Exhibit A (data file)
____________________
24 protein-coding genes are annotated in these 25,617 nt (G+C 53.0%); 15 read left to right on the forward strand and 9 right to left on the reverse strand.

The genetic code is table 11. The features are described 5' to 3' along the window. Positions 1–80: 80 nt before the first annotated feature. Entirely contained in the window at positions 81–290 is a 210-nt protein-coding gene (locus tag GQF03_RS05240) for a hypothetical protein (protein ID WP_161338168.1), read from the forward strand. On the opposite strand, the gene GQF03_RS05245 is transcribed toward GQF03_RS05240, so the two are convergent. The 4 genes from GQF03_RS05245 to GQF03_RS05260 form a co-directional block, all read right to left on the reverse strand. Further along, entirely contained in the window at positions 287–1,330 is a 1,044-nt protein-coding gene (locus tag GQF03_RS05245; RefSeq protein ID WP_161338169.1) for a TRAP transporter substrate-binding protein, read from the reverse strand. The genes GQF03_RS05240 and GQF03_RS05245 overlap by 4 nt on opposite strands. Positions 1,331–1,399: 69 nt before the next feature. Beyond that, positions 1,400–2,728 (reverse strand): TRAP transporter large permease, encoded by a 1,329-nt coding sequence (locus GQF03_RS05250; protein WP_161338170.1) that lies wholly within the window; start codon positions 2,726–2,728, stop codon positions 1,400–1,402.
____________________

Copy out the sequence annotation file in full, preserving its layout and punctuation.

24 protein-coding genes are annotated in these 25,617 nt (G+C 53.0%); 15 read left to right on the forward strand and 9 right to left on the reverse strand.

The genetic code is table 11. The features are described 5' to 3' along the window. Positions 1–80: 80 nt before the first annotated feature. Entirely contained in the window at positions 81–290 is a 210-nt protein-coding gene (locus tag GQF03_RS05240) for a hypothetical protein (protein ID WP_161338168.1), read from the forward strand. On the opposite strand, the gene GQF03_RS05245 is transcribed toward GQF03_RS05240, so the two are convergent. The 4 genes from GQF03_RS05245 to GQF03_RS05260 form a co-directional block, all read right to left on the reverse strand. Further along, entirely contained in the window at positions 287–1,330 is a 1,044-nt protein-coding gene (locus tag GQF03_RS05245; RefSeq protein ID WP_161338169.1) for a TRAP transporter substrate-binding protein, read from the reverse strand. The genes GQF03_RS05240 and GQF03_RS05245 overlap by 4 nt on opposite strands. Positions 1,331–1,399: 69 nt before the next feature. Beyond that, positions 1,400–2,728 (reverse strand): TRAP transporter large permease, encoded by a 1,329-nt coding sequence (locus GQF03_RS05250; protein WP_161338170.1) that lies wholly within the window; start codon positions 2,726–2,728, stop codon positions 1,400–1,402.